HOUSTON – A woman accused of breaking into a synagogue twice in recent weeks and desecrating the Torah was taken into custody after a judge revoked her bond.
Ezra Law, 33, is facing two charges: felony criminal mischief inside a place of worship and misdemeanor criminal mischief. On Saturday, Jan. 14, a rabbi preparing for a Bar Mitzvah said a woman broke into the Congregation Elmanu El synagogue, desecrated the pulpit, and spilled red wine.
Law was appointed an attorney. During Monday’s court appearance, she repeatedly approached the bailiff about trying to speak with the judge. She had a letter she wanted to read. While seating, she repeatedly approached the judge. At one point the bailiff said, “you are not a board-certified attorney. You need to wait,” when she tried to ask about the judge.
Assistant District Attorney Erica Winsor said Law removed the Torah from the pulpit and spread it on the ground.
“Most importantly, there was a Torah scroll that was removed from the Holy Arc and spread out on the floor. And there was red wine that was spilled on that scroll,” Winsor said. “The damage is immeasurable because it can’t just be replaced, it can’t be repaired – it has to be replaced.”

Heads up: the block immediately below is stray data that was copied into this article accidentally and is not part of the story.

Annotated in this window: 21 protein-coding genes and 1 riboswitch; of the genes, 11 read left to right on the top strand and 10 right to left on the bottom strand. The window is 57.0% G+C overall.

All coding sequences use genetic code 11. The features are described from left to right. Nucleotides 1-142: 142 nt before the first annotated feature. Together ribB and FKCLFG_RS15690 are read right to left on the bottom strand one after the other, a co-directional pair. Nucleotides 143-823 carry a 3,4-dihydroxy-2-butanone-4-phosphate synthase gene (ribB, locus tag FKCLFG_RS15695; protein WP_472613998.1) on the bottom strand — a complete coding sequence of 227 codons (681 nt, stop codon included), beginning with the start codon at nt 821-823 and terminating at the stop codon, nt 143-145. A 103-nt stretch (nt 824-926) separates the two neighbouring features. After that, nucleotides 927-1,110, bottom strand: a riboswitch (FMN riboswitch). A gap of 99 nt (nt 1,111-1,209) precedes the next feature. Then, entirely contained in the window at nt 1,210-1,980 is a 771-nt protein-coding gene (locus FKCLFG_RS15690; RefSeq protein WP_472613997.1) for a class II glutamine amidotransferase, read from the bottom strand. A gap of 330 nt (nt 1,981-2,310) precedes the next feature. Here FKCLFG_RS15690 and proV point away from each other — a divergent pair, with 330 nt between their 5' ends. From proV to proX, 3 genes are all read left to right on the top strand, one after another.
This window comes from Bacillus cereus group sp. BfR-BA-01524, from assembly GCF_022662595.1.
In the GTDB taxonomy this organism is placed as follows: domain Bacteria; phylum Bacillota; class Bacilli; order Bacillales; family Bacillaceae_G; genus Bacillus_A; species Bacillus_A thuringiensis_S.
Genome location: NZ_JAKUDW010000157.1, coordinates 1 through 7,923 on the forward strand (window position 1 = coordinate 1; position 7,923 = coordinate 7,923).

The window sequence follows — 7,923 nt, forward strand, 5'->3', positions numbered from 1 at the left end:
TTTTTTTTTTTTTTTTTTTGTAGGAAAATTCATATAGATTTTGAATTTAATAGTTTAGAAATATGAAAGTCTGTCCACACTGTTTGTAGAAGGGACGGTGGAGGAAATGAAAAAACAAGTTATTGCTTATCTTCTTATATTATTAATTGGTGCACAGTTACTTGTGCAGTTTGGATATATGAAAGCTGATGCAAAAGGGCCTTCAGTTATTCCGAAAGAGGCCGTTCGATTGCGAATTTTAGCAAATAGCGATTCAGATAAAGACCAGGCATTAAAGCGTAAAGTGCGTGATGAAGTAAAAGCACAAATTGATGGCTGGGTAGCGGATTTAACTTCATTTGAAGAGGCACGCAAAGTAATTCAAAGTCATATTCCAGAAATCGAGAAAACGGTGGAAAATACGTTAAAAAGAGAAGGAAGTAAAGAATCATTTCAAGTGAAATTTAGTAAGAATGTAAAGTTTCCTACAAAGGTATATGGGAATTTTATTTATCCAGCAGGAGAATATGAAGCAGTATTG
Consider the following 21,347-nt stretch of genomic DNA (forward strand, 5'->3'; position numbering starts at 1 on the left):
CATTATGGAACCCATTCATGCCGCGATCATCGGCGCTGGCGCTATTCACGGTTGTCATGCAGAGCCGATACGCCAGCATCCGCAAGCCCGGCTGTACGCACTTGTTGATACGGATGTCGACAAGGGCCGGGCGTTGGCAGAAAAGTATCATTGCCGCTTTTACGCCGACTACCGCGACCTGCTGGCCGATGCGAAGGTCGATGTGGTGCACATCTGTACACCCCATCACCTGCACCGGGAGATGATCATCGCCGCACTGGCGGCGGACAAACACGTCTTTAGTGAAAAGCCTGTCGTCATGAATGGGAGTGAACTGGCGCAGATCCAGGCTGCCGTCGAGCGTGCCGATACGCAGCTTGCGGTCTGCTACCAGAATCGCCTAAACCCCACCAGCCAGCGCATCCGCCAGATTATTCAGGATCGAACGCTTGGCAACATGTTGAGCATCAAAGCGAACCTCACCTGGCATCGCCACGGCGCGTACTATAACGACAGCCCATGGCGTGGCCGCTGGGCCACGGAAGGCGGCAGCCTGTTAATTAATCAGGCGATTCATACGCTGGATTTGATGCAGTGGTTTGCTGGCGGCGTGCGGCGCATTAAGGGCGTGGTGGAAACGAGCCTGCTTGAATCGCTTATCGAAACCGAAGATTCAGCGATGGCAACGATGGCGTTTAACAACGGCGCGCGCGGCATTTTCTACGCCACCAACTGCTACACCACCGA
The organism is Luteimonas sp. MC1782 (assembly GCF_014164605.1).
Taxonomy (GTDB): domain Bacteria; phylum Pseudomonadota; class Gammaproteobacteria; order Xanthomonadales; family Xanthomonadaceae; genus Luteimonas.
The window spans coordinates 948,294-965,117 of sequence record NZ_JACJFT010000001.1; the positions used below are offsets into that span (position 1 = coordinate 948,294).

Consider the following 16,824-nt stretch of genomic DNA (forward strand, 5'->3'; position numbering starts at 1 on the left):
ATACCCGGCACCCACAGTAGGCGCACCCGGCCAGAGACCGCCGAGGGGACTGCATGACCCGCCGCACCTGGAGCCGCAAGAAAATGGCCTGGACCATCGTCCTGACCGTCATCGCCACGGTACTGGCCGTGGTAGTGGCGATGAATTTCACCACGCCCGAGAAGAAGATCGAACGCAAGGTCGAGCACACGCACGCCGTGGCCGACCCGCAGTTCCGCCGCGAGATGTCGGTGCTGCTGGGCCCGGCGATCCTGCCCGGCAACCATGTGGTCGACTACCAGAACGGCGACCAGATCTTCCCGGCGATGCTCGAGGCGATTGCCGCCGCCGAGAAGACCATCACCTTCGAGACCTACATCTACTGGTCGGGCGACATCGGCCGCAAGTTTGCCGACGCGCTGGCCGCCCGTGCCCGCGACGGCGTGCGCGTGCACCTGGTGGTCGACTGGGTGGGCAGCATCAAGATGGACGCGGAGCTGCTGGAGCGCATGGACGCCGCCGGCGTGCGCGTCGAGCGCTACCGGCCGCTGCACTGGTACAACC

“The other part of this is we often hear kosher to describe food or things that people eat but a religious item has to be kosher,” Winsor said. “And so, this item is no longer kosher and cannot be used by the congregation until they’re able to go able through a cleansing process and they don’t know if they’ll be able to do that or if this item is lost.”
Winsor said Law made several social media posts where she identifies the executive director, adding their date of birth and a death date for 2023. She said it was “threatening” and in violation of her personal recognizance bond of not committing other crimes, Winsor added.
Winsor said Law was arrested and bonded out. Prosecutors say instead of showing up to court for her arraignment Friday, she returned to the congregation during a preschool class.
“What I know, she entered the building. There was some screaming that happened. The teachers were able to identify her as the same individual who had entered the previous weekend,” said Winsor. “The children were all moved to safety. No one was harmed in any way, but they were extremely frightened by this individual.”
“I think there was enough blame to go around,” KPRC 2′s legal analyst Brian Wice said. “But the magistrate judge in my estimation should have granted the states multiple requests for things like no firearms possession, GPS monitoring and why on earth this magistrate judge would deny the state’s request for a bond as opposed to a PR bond (personal recognizance) is beyond me.”
In a statement to KPRC 2, Rabbi Oren J. Hayon writes the congregation remains committed to preserving Emanu El as a place where the community can safely gather to pray, learn, and celebrate. He adds, “The events of this past week have made many of us concerned about our safety and that of our loved ones. Our security team is committed to ensuring the safety and security of congregants, staff, and especially our children.”